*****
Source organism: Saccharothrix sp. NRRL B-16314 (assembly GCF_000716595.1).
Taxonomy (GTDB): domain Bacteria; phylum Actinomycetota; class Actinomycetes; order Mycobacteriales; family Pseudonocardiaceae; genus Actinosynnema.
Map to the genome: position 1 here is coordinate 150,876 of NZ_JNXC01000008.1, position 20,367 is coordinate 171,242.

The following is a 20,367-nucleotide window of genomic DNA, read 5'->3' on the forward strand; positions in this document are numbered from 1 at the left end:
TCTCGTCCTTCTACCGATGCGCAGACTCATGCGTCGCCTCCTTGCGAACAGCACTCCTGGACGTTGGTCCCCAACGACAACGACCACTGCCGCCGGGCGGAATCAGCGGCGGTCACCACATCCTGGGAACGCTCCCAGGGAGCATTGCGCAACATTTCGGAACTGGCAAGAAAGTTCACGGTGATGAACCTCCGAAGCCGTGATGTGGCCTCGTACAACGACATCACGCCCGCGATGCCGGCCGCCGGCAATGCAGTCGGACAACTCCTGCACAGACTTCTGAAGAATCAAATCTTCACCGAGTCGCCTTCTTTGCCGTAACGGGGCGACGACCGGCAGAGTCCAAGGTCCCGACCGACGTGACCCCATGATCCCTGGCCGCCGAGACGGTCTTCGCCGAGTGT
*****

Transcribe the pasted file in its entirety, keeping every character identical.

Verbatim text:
Source organism: Saccharothrix sp. NRRL B-16314 (assembly GCF_000716595.1).
Taxonomy (GTDB): domain Bacteria; phylum Actinomycetota; class Actinomycetes; order Mycobacteriales; family Pseudonocardiaceae; genus Actinosynnema.
Map to the genome: position 1 here is coordinate 150,876 of NZ_JNXC01000008.1, position 20,367 is coordinate 171,242.

The following is a 20,367-nucleotide window of genomic DNA, read 5'->3' on the forward strand; positions in this document are numbered from 1 at the left end:
TCTCGTCCTTCTACCGATGCGCAGACTCATGCGTCGCCTCCTTGCGAACAGCACTCCTGGACGTTGGTCCCCAACGACAACGACCACTGCCGCCGGGCGGAATCAGCGGCGGTCACCACATCCTGGGAACGCTCCCAGGGAGCATTGCGCAACATTTCGGAACTGGCAAGAAAGTTCACGGTGATGAACCTCCGAAGCCGTGATGTGGCCTCGTACAACGACATCACGCCCGCGATGCCGGCCGCCGGCAATGCAGTCGGACAACTCCTGCACAGACTTCTGAAGAATCAAATCTTCACCGAGTCGCCTTCTTTGCCGTAACGGGGCGACGACCGGCAGAGTCCAAGGTCCCGACCGACGTGACCCCATGATCCCTGGCCGCCGAGACGGTCTTCGCCGAGTGT